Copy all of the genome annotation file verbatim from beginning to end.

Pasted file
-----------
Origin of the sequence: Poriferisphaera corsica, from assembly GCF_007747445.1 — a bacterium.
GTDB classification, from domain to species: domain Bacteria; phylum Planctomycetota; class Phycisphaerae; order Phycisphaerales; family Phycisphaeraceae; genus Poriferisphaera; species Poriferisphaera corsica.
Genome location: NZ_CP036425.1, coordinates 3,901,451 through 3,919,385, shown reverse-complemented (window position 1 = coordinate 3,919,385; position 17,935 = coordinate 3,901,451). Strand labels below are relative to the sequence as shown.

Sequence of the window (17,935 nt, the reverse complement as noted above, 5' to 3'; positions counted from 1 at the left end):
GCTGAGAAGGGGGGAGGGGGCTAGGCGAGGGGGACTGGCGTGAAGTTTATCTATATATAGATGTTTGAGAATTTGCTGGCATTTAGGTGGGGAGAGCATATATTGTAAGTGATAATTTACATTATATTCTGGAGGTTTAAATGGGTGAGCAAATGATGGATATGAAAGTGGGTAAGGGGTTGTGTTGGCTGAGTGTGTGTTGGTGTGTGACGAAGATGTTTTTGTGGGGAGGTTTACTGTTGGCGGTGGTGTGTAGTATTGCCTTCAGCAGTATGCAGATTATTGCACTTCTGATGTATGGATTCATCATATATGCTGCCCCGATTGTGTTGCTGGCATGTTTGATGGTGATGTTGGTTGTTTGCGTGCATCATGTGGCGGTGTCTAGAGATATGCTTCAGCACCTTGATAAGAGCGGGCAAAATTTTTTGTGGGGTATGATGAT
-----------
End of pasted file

Origin of the sequence: Poriferisphaera corsica, from assembly GCF_007747445.1 — a bacterium.
GTDB classification, from domain to species: domain Bacteria; phylum Planctomycetota; class Phycisphaerae; order Phycisphaerales; family Phycisphaeraceae; genus Poriferisphaera; species Poriferisphaera corsica.
Genome location: NZ_CP036425.1, coordinates 3,901,451 through 3,919,385, shown reverse-complemented (window position 1 = coordinate 3,919,385; position 17,935 = coordinate 3,901,451). Strand labels below are relative to the sequence as shown.

Sequence of the window (17,935 nt, the reverse complement as noted above, 5' to 3'; positions counted from 1 at the left end):
GCTGAGAAGGGGGGAGGGGGCTAGGCGAGGGGGACTGGCGTGAAGTTTATCTATATATAGATGTTTGAGAATTTGCTGGCATTTAGGTGGGGAGAGCATATATTGTAAGTGATAATTTACATTATATTCTGGAGGTTTAAATGGGTGAGCAAATGATGGATATGAAAGTGGGTAAGGGGTTGTGTTGGCTGAGTGTGTGTTGGTGTGTGACGAAGATGTTTTTGTGGGGAGGTTTACTGTTGGCGGTGGTGTGTAGTATTGCCTTCAGCAGTATGCAGATTATTGCACTTCTGATGTATGGATTCATCATATATGCTGCCCCGATTGTGTTGCTGGCATGTTTGATGGTGATGTTGGTTGTTTGCGTGCATCATGTGGCGGTGTCTAGAGATATGCTTCAGCACCTTGATAAGAGCGGGCAAAATTTTTTGTGGGGTATGATGAT